"Yeah, dude, it's got to be 115 games," his brother sitting next to him shot back. "I think J.J.'s got enough hardware. He's got three defensive player of the years. He's not shy of telling people that he has those awards, especially me, so I think he doesn't need this one."

Hey, might as well have fun with it. While it's the first time, it could also be the last time. First of all, it takes at least two of them being on the same team, which couldn't happen until the Steelers signed Derek this past March. And J.J. is 31, so if he's a Texan for life or walks away from his Hall of Fame career, there's no guarantee the two sides will meet again prior to their next scheduled matchup in 2023.

Which makes it all the more bittersweet for parents John and Connie Watt, not to mention Derek's wife, Gabriella, and their 19-month-old son, Logan. Any other year, they could have a Watt box, a Watt suite, at the Steelers stadium to celebrate the occasion. After all, it's only the second time in league history three brothers will play in the same game. Coincidentally, the Steelers helped make it happen for the first time last year, when Terrell and Trey Edmunds faced their brother Tremaine with Buffalo (Trey is now on the Steelers practice squad).

"I know some of our coaches have been talking about just how special of an experience it would be, and there's got to be some sort of an exception they could make," Derek said.

Indeed, in the pandemic world, with no fans in the stands, the other Watts won't be there. Mom and dad plan to watch in Wisconsin, though they'd have been willing to get tested for COVID-19 all day, every day if it came to that, according to their kids, and surely would take a bus, plane, train or just run here if something comes up that allows them inside.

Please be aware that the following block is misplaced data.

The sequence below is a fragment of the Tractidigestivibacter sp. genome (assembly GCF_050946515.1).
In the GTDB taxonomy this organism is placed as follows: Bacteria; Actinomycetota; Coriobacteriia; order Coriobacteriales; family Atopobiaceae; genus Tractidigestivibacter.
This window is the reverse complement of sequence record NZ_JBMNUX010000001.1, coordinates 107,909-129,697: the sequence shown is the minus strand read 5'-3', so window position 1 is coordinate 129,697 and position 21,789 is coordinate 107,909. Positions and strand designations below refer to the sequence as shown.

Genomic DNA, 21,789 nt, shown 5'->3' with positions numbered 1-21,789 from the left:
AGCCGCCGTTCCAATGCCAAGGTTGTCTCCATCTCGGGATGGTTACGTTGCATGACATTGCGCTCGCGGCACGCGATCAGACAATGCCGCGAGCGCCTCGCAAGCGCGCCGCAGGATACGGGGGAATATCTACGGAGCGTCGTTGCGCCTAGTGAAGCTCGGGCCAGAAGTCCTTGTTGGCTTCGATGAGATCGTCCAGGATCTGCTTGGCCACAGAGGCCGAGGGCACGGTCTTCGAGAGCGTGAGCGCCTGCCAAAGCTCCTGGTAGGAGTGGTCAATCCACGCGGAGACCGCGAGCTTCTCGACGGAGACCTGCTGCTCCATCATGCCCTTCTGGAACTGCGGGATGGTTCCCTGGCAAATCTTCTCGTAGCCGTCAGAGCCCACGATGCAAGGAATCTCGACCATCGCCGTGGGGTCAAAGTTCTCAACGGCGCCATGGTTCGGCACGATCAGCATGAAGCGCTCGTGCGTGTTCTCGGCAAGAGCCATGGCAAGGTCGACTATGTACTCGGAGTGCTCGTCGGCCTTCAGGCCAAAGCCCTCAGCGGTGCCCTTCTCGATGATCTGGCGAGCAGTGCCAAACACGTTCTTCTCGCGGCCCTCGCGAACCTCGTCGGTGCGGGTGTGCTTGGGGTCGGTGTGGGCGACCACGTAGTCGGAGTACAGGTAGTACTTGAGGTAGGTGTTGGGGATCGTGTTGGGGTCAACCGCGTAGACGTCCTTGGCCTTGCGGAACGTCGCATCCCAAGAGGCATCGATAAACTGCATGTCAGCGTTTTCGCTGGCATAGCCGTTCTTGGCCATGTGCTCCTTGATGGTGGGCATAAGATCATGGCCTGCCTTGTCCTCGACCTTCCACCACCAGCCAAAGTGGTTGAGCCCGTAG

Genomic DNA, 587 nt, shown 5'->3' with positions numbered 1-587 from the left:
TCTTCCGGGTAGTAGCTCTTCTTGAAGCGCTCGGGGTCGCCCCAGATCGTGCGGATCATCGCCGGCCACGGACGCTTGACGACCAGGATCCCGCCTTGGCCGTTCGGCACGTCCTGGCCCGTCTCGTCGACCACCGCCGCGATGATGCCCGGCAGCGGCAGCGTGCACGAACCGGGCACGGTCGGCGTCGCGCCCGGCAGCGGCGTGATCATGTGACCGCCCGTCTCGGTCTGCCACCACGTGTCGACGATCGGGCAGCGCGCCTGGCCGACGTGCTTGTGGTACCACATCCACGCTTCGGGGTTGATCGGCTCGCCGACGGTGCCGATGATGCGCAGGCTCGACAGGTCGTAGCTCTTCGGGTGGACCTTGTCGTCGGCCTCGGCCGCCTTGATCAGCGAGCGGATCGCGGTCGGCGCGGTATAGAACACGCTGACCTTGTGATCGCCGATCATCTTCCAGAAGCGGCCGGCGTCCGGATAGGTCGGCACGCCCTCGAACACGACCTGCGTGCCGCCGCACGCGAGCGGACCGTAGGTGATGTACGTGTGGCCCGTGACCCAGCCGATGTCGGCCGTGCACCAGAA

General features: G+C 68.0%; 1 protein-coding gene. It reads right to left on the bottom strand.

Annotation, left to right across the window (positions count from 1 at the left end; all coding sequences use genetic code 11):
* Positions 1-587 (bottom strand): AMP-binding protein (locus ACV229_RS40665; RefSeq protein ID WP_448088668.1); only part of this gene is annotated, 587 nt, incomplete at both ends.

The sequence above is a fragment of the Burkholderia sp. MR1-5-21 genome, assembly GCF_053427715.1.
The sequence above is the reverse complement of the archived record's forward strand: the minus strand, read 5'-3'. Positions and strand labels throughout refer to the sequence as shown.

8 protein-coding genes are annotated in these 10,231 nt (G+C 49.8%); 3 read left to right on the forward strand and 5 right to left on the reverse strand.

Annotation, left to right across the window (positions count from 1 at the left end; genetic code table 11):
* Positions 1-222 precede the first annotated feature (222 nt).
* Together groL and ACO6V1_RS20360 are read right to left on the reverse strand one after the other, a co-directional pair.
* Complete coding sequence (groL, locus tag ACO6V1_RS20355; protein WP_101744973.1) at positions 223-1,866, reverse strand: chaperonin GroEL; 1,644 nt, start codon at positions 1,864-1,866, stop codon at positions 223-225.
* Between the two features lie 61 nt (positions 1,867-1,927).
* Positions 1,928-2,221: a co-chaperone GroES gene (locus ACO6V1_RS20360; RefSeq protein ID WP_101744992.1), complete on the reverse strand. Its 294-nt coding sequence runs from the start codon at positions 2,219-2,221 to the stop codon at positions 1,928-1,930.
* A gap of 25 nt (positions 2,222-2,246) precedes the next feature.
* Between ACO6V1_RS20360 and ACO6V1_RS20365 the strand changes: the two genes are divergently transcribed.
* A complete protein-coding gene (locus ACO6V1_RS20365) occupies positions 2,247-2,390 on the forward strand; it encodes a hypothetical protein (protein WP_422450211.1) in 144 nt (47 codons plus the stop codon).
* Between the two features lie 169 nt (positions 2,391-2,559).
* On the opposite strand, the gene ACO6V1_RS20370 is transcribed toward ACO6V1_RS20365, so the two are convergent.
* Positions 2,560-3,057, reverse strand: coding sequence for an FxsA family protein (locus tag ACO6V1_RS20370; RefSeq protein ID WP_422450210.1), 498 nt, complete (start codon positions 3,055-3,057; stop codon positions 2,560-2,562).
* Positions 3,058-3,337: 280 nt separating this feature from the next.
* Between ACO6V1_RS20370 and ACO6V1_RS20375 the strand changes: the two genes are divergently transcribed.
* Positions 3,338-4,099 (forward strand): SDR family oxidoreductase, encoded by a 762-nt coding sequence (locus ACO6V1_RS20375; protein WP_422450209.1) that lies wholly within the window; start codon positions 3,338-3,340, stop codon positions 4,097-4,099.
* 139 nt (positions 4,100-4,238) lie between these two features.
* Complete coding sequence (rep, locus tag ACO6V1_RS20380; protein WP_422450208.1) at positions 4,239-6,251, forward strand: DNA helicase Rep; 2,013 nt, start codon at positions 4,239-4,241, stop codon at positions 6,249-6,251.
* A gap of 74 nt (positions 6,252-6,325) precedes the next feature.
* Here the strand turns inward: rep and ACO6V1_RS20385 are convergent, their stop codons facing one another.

Instead, they'll catch the game on TV, "and rewind everything they possibly can, any interaction they can possibly get," Derek said. The parents view it as a momentous occasion either way, although at least one of their sons will have to lose.

It's probably not wise to point out to a Watt that they could tie. But at the end of the day, win or lose, nothing beats family. Now that the day is finally almost here, it'll be gone before they know it, but the nights around the fire will still be there. The competitive card games aren't going anywhere. And the constant group chat text message will continue on, whether the Texans drop to 0-3 or the Steelers fall to 2-1.

"Derek's always sending pictures of Logan, J.J.'s always talking about how hot it is down in Houston, I've always got nothing to talk about," T.J. grinned, poking a bit of fun at himself for being the baby and perhaps last one to grow up — or maybe for being the most boring one.

"In terms of being the best babysitter, I would by no means give it to T.J.," Derek said later. "He's really only had one time where he's truly had to babysit."

"Whoa, this is the first I'm hearing of this," T.J. interjected. "Derek doesn't trust me to babysit full-time."

"Would you change a diaper if it came down to it?" Derek replied.

"Heck, no," T.J. answered.

"That's my point," Derek said.

"I'm not changing diapers," T.J. reiterated. "That's where I draw the line."

"That's a crucial part of being a babysitter, though," Derek explained.

At some point, J.J. can try his hand at all that. But first, football.